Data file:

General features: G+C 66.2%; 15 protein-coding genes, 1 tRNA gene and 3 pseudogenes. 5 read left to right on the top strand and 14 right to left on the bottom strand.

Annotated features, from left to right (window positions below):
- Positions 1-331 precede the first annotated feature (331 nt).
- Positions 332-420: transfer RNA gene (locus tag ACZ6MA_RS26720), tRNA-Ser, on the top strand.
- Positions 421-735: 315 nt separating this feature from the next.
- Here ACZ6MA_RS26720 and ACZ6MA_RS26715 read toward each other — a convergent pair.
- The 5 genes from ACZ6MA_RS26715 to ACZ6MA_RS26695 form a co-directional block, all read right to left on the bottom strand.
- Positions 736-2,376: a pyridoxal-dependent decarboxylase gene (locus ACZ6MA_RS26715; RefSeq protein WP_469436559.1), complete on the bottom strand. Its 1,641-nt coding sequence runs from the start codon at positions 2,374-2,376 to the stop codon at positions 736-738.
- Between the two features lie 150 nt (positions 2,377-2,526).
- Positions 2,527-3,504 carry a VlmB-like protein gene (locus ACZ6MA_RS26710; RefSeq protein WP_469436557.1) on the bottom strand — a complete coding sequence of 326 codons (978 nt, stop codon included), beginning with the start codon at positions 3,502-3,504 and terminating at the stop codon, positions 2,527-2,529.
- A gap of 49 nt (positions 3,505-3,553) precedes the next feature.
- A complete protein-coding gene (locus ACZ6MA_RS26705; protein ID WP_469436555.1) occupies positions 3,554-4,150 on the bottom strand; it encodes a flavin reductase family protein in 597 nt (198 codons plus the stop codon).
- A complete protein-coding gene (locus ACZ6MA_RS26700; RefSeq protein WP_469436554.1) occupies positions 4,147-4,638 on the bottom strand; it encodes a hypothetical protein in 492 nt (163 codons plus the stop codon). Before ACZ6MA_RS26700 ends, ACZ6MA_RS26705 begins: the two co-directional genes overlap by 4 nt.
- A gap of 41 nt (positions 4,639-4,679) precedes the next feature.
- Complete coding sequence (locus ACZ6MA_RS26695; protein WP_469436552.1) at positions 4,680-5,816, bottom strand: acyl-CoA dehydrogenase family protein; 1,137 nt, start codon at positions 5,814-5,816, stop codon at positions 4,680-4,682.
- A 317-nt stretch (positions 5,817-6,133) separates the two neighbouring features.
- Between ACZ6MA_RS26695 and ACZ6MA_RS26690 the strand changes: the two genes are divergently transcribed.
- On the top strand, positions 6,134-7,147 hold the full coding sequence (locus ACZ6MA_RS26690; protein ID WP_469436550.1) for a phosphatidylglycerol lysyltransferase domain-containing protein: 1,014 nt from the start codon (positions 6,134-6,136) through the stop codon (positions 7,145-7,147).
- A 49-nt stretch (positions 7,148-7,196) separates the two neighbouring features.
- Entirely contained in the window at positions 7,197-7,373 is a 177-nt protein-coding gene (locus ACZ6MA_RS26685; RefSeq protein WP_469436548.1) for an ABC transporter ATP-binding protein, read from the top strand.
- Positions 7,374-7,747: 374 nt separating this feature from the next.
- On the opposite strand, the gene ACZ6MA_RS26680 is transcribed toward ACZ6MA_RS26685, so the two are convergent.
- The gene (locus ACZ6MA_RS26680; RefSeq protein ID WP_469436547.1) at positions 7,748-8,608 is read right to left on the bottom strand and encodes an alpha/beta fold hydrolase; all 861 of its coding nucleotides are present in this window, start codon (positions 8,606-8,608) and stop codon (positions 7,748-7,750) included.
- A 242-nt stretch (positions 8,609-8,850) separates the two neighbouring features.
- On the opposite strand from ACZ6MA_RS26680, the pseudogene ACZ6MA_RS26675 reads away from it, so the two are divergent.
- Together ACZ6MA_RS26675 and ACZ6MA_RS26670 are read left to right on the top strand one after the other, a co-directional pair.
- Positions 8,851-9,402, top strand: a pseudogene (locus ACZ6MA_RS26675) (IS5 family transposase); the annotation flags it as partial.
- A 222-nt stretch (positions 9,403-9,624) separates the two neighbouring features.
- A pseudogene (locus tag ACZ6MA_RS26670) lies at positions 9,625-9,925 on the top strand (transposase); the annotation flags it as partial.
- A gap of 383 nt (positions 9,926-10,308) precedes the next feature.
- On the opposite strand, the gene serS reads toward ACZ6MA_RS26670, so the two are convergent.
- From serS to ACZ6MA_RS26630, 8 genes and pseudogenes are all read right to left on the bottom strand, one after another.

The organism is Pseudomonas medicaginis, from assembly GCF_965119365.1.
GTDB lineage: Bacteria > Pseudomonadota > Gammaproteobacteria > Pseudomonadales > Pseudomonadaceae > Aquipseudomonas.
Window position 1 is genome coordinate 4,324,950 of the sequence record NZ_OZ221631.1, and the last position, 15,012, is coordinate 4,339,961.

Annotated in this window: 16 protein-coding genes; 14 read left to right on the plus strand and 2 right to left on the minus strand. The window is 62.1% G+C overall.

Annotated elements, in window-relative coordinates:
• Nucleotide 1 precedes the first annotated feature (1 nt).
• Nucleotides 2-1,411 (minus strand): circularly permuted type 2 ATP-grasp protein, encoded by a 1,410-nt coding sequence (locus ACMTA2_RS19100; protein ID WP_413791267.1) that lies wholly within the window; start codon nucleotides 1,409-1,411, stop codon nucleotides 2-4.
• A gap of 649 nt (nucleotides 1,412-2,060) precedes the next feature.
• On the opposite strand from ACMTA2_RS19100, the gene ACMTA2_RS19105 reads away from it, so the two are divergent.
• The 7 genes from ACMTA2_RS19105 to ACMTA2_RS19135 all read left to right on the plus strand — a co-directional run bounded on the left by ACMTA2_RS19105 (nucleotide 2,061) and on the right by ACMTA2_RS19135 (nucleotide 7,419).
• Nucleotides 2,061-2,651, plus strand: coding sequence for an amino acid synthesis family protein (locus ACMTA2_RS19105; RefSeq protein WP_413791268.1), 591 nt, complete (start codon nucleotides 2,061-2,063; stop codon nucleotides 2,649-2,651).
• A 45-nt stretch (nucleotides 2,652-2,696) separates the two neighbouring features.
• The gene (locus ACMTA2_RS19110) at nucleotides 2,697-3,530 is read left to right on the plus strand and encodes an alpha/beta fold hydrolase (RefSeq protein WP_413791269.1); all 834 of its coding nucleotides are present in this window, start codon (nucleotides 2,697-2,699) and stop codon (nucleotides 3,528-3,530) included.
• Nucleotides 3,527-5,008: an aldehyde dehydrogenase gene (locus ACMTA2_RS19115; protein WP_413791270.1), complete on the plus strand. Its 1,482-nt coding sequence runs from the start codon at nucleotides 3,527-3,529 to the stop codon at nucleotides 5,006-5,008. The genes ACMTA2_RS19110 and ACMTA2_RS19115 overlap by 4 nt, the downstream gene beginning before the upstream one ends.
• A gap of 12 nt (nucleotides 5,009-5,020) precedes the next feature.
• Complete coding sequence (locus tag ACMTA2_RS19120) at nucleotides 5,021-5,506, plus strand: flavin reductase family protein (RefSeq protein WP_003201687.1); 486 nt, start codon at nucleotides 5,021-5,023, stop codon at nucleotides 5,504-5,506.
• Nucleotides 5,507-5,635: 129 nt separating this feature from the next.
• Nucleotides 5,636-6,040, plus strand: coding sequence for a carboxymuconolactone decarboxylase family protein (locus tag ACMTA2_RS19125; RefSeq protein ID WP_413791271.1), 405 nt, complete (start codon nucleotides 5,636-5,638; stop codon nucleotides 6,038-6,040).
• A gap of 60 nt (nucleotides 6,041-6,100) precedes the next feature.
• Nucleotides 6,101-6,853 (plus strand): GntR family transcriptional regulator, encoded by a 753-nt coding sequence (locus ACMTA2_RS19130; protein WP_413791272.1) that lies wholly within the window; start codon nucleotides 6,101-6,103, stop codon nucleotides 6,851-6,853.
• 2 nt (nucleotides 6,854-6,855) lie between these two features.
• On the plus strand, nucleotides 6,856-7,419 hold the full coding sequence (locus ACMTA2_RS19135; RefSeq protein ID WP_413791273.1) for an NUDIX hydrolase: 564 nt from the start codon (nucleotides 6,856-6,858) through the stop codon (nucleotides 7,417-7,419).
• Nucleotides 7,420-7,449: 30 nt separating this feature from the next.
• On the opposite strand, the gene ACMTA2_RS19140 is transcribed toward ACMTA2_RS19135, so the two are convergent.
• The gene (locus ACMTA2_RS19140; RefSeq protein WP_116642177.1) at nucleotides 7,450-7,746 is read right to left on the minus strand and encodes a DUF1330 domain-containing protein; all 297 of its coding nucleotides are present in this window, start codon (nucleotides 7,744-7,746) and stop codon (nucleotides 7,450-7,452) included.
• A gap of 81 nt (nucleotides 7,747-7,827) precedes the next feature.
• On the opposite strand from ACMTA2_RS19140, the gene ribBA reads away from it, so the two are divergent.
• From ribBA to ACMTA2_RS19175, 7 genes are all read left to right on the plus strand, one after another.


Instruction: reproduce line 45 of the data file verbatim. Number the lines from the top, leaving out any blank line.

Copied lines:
• The gene (locus ACMTA2_RS19110) at nucleotides 2,697-3,530 is read left to right on the plus strand and encodes an alpha/beta fold hydrolase (RefSeq protein WP_413791269.1); all 834 of its coding nucleotides are present in this window, start codon (nucleotides 2,697-2,699) and stop codon (nucleotides 3,528-3,530) included.